Teachers Serve Up Stories at Corbett Prep ‘Book Tasting’
Teachers introduced the concept of genres to students through a book tasting, which allowed them to sample different types of books.
Sept. 22, 2016 (TAMPA, Fla.) – If you always read mysteries, you may wonder if a nonfiction book would hold your attention. Or maybe you love fiction but assume a series would go on too long.
To save students from reading ruts, Corbett Prep teachers decided to help them develop a taste for something new. Third and fourth grade teachers planned a “book tasting” for their classes to introduce the concept of genres in literature and help them define their interests.
Teachers set up long dining tables with books from particular genres stacked like centerpieces throughout.
“Instead of feasting on steak and lobster, they are feasting on fiction, nonfiction, mystery and series books,” said fourth grade teacher Kim Rostick.
How do you “taste” a book? Students received pamphlets in lieu of a menu for logging their experiences and observations. They wrote down the title and genre and what they thought of the cover, and then recorded their thoughts after a few minutes of reading. Teachers asked them to explain their reaction to the book and describe what the author did to capture their attention.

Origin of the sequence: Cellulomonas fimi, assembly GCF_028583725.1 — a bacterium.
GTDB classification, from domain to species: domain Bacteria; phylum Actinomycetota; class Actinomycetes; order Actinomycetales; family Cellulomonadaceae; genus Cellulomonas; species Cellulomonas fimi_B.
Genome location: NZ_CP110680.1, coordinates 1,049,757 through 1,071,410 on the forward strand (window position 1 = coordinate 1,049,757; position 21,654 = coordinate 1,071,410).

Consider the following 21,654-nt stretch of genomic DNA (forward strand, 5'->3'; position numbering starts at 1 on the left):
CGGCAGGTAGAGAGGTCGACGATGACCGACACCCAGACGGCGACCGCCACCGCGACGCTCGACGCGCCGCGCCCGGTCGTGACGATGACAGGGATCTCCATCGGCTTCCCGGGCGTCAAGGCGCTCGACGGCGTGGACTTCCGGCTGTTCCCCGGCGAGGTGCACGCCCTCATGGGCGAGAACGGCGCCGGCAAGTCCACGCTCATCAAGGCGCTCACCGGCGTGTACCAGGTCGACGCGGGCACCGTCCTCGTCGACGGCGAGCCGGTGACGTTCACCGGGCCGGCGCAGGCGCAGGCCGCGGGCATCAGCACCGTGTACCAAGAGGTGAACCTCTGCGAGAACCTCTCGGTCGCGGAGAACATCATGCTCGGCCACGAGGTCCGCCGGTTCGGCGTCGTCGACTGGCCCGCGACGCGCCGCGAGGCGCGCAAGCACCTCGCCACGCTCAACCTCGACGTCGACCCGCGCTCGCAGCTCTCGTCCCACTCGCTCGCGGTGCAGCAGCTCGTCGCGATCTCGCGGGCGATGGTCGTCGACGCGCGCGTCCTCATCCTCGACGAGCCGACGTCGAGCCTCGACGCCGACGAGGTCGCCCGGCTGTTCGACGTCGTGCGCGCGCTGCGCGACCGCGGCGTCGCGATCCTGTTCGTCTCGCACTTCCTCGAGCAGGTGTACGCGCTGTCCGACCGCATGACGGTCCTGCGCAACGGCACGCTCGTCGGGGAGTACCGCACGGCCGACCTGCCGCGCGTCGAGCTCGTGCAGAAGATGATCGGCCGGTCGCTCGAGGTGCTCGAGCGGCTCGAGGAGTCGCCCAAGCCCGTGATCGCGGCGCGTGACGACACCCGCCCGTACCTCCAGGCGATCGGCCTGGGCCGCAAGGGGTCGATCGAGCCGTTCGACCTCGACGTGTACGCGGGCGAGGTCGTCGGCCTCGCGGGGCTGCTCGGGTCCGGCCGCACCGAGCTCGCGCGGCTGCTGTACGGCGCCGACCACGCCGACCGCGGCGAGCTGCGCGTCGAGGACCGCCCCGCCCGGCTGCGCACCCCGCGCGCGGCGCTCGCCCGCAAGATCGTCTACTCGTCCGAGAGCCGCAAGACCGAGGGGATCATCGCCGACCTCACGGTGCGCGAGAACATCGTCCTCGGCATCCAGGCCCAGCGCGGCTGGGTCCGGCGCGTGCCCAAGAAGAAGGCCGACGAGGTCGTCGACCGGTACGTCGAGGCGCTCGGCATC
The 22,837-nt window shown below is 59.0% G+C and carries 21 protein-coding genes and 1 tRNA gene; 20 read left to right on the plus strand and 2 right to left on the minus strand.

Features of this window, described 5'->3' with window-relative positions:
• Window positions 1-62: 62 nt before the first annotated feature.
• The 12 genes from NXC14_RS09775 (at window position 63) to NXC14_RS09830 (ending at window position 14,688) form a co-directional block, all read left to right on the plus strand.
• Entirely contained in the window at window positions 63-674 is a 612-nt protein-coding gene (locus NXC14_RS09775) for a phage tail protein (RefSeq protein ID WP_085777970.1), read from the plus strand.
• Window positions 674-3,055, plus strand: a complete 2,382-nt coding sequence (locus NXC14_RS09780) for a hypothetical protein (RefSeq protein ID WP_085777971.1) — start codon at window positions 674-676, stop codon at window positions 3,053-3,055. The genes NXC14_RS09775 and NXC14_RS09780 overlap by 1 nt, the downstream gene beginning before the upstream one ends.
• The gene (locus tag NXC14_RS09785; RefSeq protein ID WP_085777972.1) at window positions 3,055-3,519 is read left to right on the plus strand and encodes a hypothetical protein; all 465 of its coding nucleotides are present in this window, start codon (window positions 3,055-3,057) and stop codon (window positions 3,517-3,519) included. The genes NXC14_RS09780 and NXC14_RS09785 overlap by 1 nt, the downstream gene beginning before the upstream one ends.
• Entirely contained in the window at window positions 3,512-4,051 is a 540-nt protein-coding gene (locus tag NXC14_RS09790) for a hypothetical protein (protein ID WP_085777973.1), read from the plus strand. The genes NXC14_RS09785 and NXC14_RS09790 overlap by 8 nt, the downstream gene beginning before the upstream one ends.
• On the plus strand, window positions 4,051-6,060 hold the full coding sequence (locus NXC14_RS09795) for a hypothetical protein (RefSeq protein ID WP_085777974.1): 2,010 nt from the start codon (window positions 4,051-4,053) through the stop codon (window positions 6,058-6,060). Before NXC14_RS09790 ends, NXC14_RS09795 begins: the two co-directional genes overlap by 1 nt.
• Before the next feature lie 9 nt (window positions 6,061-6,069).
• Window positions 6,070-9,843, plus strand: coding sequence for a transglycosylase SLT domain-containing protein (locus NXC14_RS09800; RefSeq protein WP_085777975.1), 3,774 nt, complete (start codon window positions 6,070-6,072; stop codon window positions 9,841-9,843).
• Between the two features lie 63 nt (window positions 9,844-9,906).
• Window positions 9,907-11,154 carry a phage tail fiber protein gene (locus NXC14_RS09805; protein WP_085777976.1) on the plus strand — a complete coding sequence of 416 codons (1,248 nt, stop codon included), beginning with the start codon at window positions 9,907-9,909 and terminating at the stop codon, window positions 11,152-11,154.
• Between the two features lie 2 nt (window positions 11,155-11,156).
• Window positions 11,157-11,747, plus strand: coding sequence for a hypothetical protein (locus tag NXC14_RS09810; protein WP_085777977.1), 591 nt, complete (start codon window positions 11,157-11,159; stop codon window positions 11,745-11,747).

“The cover made me think it was historical,” one student wrote of a nonfiction book. “The cover made me wonder,” another student said after looking at a fiction choice. One girl was surprised to find herself enjoying nonfiction: “It is helping me learn new things,” she said after reading an excerpt.
Like a progressive dinner, students moved from one table to another after a certain amount of time so they could sample the next course or, in this case, genre. Choosing familiar and unfamiliar books from the pile, they settled into their chairs and began reading. They wrote whether they would want to read the entire book and copied titles of some favorite reads onto a bookmark to return to later.
All the books at the tasting were also available in third and fourth grade classrooms or in the school library. A snack of books, the teachers hoped, could whet students’ appetite for a main course of something new down the road.